Too often capabilities presentations are about your capabilities and not much more. You wind up just standing around talking about yourself the whole time. It’s true that they want to know what you’ve done and what you’re able to do, but to answer question number 2, you have to make your capabilities presentation be a dialog, not a monologue; and make your time with them be more about them than about you. Many capes presentations are presenter-centric, not audience-centric. And when you’re telling them all about you, you are missing the opportunity to learn more about them. Listening and learning is how you set yourself up to win.
Set yourself up to win. Got it. So how do we do that?
First of all, be clear on what your opportunity is in capes. Your goal is to help them check off the boxes that say you are qualified, then move on to building a partnership and gaining insights into their project, product or brand. This kind of learning not only helps you when you go to do your actual pitch, the dialog itself helps demonstrate that you are someone they can work with. Better solutions come from deeper understanding.
Make the most of your case studies
Most capes presentations have case studies. After all, at this phase you aren’t (usually) presenting your solutions for their project. But case studies are a tricky needle to thread. Case studies are only truly relevant to the client if they happen to be about a situation similar to what the client faces. In a commodity business, this is more likely. But in advertising, for example, it’s a bit trickier. So first of all, chose cases that are as close and relevant as possible. Then tweak them a bit to focus on challenges that share common ground with the client’s project.
Next, make sure you are structuring the cases in a way that focuses on solutions and partnership. Here’s the winning formula:
- Briefly describe the challenge/opportunity/need/problem
- Talk a little about the deeper insight or outside the box thinking you gained
- Show them the solution and relate it to the challenges and insights you gained in steps 1 and 2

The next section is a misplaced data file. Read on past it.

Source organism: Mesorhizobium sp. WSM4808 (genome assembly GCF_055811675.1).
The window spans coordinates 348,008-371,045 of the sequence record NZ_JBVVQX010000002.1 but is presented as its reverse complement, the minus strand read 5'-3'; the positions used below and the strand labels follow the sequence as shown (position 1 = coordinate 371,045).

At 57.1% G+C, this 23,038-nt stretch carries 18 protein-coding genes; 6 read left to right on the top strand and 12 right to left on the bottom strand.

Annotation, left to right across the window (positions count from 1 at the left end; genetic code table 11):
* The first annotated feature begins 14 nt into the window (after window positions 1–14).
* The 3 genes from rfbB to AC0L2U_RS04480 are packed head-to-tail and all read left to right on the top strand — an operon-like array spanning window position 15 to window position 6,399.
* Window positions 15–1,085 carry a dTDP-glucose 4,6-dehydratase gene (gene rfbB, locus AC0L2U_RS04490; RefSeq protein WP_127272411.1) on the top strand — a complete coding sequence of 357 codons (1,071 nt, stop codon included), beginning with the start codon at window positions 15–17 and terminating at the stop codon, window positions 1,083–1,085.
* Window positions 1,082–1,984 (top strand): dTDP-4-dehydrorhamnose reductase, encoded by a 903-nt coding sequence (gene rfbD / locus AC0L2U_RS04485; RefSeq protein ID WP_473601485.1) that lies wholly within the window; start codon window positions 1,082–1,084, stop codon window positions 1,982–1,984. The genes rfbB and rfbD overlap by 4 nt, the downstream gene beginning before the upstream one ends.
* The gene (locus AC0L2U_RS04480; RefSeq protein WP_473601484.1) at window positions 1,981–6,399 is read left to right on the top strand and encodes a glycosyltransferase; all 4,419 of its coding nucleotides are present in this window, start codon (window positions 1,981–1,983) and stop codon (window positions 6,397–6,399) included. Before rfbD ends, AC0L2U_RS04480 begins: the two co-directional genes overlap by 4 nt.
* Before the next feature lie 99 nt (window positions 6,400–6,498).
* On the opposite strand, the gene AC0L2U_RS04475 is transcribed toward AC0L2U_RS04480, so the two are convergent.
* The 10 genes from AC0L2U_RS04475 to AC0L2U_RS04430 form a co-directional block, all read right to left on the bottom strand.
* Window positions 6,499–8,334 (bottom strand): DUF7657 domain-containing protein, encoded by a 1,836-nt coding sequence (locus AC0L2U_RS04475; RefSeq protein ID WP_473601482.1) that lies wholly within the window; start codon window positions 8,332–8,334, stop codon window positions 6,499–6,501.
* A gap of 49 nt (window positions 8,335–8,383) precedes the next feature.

- Demonstrate how the solution exceeded expectations.
If your solution didn’t exceed expectations, don’t show it. People don’t want you to solve the problem; they want you to solve their problem better than they thought possible. The company that exceeds its client’s expectations will never want for clients.
Lastly, get your focus and your beliefs in the right place
Make your time with them be a dialog. It shouldn’t take you a long time to tell them about your company and what you can do. The choice to bring you to the pitch – and to award you the business should be simple and obvious. If you’re spending too long proving these points, you’ve lost already.
And make sure that you put yourself in their shoes. Think about what they know about you, and what will make them say yes to the next pitch round, and ultimately, yes to giving you the business. If you were in their shoes, what would make you want to work the problem together, and make you believe that these people have ideas that you just have to hear. What kinds of information and what kind of approach makes you seem not only qualified, but an ideal partner? Make as much of your presentation as possible be about that. It’s your road map. Obviously you have to answer whatever questions they provide, but as much as possible, focus on question number 2: Are you someone they’ll want to work with?
And believe in yourself. Prepare with the assumption that you’ll go to the formal pitch round, and that you’ll win. If you believe that you are the logical and obvious choice, they’ll pick up on that and your partnership can begin right from the start.